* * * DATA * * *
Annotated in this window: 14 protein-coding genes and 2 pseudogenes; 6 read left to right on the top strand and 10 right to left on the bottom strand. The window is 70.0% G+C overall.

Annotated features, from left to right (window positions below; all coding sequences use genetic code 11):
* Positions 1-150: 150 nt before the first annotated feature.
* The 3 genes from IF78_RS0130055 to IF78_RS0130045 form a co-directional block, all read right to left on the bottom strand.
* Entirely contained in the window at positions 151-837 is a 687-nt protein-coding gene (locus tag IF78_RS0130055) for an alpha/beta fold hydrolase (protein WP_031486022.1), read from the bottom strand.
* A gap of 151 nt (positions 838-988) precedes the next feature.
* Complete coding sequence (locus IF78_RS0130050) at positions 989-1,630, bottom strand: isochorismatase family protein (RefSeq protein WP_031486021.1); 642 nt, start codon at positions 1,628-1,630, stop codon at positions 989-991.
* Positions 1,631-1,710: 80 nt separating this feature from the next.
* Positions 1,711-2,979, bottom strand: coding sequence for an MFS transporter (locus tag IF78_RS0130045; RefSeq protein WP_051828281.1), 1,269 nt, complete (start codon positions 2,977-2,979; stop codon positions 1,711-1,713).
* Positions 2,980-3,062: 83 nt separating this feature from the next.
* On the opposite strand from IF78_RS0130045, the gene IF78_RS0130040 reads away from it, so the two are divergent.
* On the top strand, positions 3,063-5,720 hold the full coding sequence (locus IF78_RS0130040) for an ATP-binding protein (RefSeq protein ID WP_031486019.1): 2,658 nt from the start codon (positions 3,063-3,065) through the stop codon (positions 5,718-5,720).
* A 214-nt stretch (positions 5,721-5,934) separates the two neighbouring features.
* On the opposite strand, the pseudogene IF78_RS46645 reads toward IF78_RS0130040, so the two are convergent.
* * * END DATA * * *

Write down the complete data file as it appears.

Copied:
Annotated in this window: 14 protein-coding genes and 2 pseudogenes; 6 read left to right on the top strand and 10 right to left on the bottom strand. The window is 70.0% G+C overall.

Annotated features, from left to right (window positions below; all coding sequences use genetic code 11):
* Positions 1-150: 150 nt before the first annotated feature.
* The 3 genes from IF78_RS0130055 to IF78_RS0130045 form a co-directional block, all read right to left on the bottom strand.
* Entirely contained in the window at positions 151-837 is a 687-nt protein-coding gene (locus tag IF78_RS0130055) for an alpha/beta fold hydrolase (protein WP_031486022.1), read from the bottom strand.
* A gap of 151 nt (positions 838-988) precedes the next feature.
* Complete coding sequence (locus IF78_RS0130050) at positions 989-1,630, bottom strand: isochorismatase family protein (RefSeq protein WP_031486021.1); 642 nt, start codon at positions 1,628-1,630, stop codon at positions 989-991.
* Positions 1,631-1,710: 80 nt separating this feature from the next.
* Positions 1,711-2,979, bottom strand: coding sequence for an MFS transporter (locus tag IF78_RS0130045; RefSeq protein WP_051828281.1), 1,269 nt, complete (start codon positions 2,977-2,979; stop codon positions 1,711-1,713).
* Positions 2,980-3,062: 83 nt separating this feature from the next.
* On the opposite strand from IF78_RS0130045, the gene IF78_RS0130040 reads away from it, so the two are divergent.
* On the top strand, positions 3,063-5,720 hold the full coding sequence (locus IF78_RS0130040) for an ATP-binding protein (RefSeq protein ID WP_031486019.1): 2,658 nt from the start codon (positions 3,063-3,065) through the stop codon (positions 5,718-5,720).
* A 214-nt stretch (positions 5,721-5,934) separates the two neighbouring features.
* On the opposite strand, the pseudogene IF78_RS46645 reads toward IF78_RS0130040, so the two are convergent.